It does matter, because the resolution changes if you try to print to a larger size than you have sized it to on powerpoint. It won't matter if the parameters are only slightly out. What are you trying to change it to and what does it reset to?

Thread: Job applications without affiliation after graduation

posted
20-Jun-17, 11:56
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posted about 3 days ago
You're still a student until your graduation, so you can still use the letterhead. But I really doubt this makes any difference at all, especially in the UK.

I don't think it matters whether you get a postdoc now or after your viva, or even after graduation, or even a year down the line. As long as you show you have been active in research ie writing papers, publishing, attending conferences, or even doing a job vaguely related to your field, you will be fine for applications. Everyone knows how hard the job market is, so it's not surprising if it takes a while to find a postdoc.

I think it took me 3 months to find a postdoc and I started the postdoc about 3 months before I had my viva. It took me 6 months to find another job (any job!) when I wanted to quit the postdoc for something else.

Thread: Pets and working....

posted
19-Jun-17, 11:36
edited about 33 minutes later
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posted about 4 days ago
Agreed, it doesn't really matter what your reason is. You can work your working hours, but not beyond that, that should be fine to any reasonable employer.. Personally I would just say I can't make 8am meetings as my start time is 8.30 and it's difficult to get there before that. If they ask why, I would tell them the reason, but whatever they thought of this reason, I still wouldn't come in earlier. Employers often want far too much and give back too little. Are they gonna pay you for the extra 30 mins? How forgiving would they be if you rocked up at 9am when you felt like it?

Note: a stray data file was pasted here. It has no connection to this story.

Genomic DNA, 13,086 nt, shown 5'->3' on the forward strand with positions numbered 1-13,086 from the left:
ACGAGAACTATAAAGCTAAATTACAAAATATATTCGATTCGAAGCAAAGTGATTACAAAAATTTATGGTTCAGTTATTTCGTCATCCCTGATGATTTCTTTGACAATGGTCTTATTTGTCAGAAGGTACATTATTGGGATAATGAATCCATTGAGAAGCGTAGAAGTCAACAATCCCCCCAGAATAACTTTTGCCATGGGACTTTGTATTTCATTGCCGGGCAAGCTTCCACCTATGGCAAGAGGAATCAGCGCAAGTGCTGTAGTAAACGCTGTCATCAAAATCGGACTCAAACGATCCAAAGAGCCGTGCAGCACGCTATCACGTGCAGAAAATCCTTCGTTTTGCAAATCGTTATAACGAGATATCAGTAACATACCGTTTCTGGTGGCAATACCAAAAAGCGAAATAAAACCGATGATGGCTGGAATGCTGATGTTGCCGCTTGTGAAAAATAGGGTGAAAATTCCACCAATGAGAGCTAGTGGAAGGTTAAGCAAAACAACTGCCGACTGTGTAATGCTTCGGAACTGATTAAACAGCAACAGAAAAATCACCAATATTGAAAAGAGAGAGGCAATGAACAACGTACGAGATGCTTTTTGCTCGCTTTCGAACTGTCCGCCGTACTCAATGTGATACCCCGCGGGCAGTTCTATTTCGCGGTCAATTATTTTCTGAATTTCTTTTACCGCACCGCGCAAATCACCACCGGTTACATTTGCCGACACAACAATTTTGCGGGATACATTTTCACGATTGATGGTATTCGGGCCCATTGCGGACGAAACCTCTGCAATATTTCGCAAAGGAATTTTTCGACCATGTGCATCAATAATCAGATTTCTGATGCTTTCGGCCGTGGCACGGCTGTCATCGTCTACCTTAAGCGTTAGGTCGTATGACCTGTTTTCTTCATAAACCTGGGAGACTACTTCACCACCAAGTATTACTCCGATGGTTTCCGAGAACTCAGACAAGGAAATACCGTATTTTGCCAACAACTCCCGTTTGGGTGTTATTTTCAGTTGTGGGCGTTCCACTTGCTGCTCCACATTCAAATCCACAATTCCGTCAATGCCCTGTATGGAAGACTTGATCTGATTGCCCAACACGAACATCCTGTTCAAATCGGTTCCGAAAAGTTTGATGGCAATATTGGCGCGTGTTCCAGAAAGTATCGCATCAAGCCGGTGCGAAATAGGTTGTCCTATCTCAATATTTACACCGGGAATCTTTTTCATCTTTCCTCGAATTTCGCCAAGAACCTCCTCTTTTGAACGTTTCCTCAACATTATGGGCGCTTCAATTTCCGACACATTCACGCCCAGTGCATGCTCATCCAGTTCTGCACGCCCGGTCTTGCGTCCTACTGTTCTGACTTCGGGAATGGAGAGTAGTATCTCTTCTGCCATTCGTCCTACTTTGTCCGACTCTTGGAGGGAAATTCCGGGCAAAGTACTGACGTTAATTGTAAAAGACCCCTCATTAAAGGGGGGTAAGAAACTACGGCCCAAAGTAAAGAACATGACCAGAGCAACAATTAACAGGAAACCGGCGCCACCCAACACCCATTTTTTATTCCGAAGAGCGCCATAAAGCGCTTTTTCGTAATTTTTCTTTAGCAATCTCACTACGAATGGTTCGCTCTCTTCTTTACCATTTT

Thread: Negative report received after successful viva!

posted
16-Jun-17, 11:07
edited about 6 seconds later
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posted about 1 week ago
We don't get our reports after the viva, probably could, but I'm too scared to ask! I have a feeling my internal and external had a battle between minor and major corrections for me and luckily my internal won out.

If this report was written before your viva, then maybe they didn't rate your thesis, but you did extremely well in the viva, so they changed their mind in the end? I've heard examiners make comments like this.

Thread: Posters and papers - conferences and journals

posted
15-Jun-17, 13:19
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posted about 1 week ago
Maybe it's different in different fields. In the biology conferences I go to, I see the poster/presentation and then the same info in a journal article published later and vice versa. Of course I don't know whether they reworded things or not, but the data and at least some of the figures are exactly the same.

Thread: who do you write up dissertation

posted
15-Jun-17, 10:57
edited about 40 seconds later
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posted about 1 week ago
Write up results, then discussion, then intro, then methods. This is because it's easier to write the other stuff once you know what your results are.

Thread: A postdoc would become a Technical staff,Is is a down shift career step?

posted
15-Jun-17, 10:56
edited about 28 seconds later
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posted about 1 week ago
Yes it's a down step but does that matter if you are doing it to fit your lifestyle? It's possible to get back on the academic career ladder afterwards if you so wished e.g. in the UK there are career break grants available for this kind of thing.

Thread: Posters and papers - conferences and journals

posted
15-Jun-17, 10:53
edited about 7 seconds later
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posted about 1 week ago
I think that's fine. Very common.